The messy truth.

It was November 14th, 2012.  I was miserable.  I had spent the last three days locked in a room contemplating suicide.  I had dug myself into such a deep hole, I thought there was no way out.  I reached out, I yelled, I screamed at the sky. “God are you out there?” Why won’t you help me?”

That day I broke into a million pieces.  My husband saw it happen.  I think I terrified him, he didn’t know what to do. I drug myself out of bed and got on the computer.  I goggled “Alcoholism” and “How to stop drinking.”  Many things came up. I read every post and recommendation as I nursed a glass of wine shaking uncontrollably. I had binged over the weekend and was now into Monday.  I had called in sick, with the flu for the umpteenth million time.  I was out of ideas to help myself.

I went to my husband and cried, I told him I needed help, I needed to fix me. I told him I had no clue what to do. But the funny thing was, we both knew, as I sat there and looked into his eyes, we both knew what the answer was. LONG TERM TREATMENT.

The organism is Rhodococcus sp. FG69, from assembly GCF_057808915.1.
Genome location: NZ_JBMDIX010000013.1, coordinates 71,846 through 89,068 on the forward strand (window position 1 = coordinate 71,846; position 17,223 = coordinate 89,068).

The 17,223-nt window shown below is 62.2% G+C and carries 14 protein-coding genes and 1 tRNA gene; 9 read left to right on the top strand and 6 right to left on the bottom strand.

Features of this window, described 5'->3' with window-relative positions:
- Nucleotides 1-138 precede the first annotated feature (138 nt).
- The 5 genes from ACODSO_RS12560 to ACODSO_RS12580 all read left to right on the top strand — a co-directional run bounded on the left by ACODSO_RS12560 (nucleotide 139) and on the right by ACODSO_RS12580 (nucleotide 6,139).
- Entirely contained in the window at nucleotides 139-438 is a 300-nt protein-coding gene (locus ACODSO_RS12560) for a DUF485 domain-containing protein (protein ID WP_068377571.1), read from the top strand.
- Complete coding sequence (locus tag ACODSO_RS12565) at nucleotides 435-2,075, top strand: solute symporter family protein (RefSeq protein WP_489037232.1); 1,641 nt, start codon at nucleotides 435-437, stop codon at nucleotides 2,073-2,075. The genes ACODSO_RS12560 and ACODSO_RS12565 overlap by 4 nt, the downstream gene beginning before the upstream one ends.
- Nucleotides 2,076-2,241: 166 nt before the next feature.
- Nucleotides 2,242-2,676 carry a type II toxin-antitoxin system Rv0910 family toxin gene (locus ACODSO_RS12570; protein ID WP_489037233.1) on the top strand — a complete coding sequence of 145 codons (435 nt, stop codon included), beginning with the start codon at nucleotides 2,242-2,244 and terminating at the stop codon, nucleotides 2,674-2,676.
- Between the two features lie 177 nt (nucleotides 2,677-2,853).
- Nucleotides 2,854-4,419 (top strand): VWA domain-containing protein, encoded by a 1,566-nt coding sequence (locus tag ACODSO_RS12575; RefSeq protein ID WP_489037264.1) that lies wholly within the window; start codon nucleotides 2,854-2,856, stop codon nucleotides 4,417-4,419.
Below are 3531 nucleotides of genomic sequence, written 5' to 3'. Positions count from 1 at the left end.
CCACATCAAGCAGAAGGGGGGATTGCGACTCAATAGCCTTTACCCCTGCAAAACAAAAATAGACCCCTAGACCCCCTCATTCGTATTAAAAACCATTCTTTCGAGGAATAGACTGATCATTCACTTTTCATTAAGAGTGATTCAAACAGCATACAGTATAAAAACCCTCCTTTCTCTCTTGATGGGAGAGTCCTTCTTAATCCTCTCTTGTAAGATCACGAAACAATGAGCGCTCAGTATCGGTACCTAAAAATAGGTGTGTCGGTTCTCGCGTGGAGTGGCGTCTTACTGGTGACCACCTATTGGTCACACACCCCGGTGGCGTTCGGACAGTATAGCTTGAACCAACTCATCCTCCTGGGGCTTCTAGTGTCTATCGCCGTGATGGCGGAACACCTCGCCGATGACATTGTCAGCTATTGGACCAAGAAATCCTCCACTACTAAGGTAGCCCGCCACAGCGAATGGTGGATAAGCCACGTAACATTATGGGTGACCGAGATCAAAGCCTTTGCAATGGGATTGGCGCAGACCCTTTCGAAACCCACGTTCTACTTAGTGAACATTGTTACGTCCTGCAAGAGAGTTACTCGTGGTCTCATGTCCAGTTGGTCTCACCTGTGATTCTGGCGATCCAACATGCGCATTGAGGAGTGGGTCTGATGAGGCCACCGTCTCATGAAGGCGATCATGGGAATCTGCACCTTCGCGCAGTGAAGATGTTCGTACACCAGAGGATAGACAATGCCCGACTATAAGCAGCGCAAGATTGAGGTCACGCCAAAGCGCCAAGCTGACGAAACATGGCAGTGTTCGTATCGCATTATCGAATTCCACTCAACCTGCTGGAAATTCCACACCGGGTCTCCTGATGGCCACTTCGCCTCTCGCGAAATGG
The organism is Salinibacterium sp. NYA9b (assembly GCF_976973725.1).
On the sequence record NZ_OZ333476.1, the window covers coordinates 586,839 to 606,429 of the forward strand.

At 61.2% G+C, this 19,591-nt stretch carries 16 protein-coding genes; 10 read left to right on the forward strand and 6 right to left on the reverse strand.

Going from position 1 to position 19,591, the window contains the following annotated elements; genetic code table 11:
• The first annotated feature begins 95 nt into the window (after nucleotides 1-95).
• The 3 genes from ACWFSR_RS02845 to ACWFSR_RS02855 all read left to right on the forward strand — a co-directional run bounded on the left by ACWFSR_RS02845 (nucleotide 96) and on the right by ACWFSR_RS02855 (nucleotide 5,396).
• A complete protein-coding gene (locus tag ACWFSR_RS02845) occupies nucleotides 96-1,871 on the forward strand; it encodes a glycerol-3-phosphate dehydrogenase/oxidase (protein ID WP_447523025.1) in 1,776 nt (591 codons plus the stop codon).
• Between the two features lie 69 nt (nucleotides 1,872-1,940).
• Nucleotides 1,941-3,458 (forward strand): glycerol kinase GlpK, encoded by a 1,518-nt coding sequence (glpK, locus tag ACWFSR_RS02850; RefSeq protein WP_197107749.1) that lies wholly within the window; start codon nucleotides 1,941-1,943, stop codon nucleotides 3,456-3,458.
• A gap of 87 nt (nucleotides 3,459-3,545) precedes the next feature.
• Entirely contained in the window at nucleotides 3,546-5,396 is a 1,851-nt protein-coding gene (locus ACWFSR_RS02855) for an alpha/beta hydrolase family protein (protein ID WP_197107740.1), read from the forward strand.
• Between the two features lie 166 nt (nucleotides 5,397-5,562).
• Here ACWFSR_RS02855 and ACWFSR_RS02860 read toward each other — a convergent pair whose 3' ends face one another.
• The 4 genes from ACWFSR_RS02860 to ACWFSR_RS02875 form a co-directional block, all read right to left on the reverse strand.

flowerI completely turned into research mode and started looking for programs around us. I goggled and called and called and spoke to a ton of people. Nothing! We had medical insurance but it excluded mental health. We even applied for a medical loan in our names but were young and our credit was not so great.  I was drained, defeated. I had just spent the last three hours trying to find a solution and there seemed to be no way out.  As I sat on the bed crying hysterically, my husband came to my side, he put his arm around me and said, “Honey, I’ll sell my car, we don’t need two if you’ll be away and not working, let’s do this, I’m going to sell it, I’ll list it today.”